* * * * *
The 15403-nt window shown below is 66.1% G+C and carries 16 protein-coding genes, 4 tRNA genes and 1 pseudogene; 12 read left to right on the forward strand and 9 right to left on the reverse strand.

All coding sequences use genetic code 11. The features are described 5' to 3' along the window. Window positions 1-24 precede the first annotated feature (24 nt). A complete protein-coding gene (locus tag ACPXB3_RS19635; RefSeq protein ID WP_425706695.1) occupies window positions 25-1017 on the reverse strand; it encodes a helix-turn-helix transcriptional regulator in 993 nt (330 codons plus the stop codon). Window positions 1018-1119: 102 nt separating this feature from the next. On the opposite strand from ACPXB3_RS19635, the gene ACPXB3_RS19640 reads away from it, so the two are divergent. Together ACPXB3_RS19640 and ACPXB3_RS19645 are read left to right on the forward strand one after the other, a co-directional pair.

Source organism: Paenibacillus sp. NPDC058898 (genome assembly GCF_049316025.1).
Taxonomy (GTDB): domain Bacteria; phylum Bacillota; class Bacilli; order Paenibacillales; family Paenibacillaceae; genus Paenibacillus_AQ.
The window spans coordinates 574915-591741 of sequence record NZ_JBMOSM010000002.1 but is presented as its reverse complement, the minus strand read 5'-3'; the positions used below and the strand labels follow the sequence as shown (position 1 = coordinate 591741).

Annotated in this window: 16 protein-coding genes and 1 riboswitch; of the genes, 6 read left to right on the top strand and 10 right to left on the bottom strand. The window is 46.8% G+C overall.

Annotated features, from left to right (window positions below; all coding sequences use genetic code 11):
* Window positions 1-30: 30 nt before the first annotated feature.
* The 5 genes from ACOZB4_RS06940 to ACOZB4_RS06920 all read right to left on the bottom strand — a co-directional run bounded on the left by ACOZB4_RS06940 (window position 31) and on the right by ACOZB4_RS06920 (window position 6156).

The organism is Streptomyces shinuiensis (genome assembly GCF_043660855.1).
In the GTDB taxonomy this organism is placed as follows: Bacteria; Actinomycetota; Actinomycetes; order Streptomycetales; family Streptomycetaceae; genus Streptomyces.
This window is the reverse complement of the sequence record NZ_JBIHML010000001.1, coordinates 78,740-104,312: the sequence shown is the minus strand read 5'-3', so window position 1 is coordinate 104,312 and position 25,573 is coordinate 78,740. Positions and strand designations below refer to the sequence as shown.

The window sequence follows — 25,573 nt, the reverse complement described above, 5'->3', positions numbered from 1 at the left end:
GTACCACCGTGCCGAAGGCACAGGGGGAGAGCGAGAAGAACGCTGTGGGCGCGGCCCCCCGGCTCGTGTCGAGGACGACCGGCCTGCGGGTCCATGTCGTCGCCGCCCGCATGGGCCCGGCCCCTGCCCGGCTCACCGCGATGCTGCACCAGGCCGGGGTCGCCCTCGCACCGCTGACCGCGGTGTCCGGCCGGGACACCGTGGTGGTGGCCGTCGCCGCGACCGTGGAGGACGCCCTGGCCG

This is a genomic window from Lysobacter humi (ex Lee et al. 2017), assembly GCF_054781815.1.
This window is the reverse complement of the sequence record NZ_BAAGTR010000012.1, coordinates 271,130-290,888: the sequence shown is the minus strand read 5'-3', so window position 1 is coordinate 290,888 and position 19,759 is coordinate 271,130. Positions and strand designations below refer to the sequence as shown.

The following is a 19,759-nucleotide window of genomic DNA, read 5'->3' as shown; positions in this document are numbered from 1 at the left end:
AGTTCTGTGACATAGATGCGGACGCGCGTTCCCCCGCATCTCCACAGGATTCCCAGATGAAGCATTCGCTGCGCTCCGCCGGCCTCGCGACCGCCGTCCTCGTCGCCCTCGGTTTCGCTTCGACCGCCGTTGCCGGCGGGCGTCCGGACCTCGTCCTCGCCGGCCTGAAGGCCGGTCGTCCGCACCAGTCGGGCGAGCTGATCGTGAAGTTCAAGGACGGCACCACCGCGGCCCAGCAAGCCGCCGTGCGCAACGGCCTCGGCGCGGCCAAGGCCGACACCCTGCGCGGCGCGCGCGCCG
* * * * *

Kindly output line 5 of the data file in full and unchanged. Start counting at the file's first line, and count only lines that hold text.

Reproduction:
The window spans coordinates 574915-591741 of sequence record NZ_JBMOSM010000002.1 but is presented as its reverse complement, the minus strand read 5'-3'; the positions used below and the strand labels follow the sequence as shown (position 1 = coordinate 591741).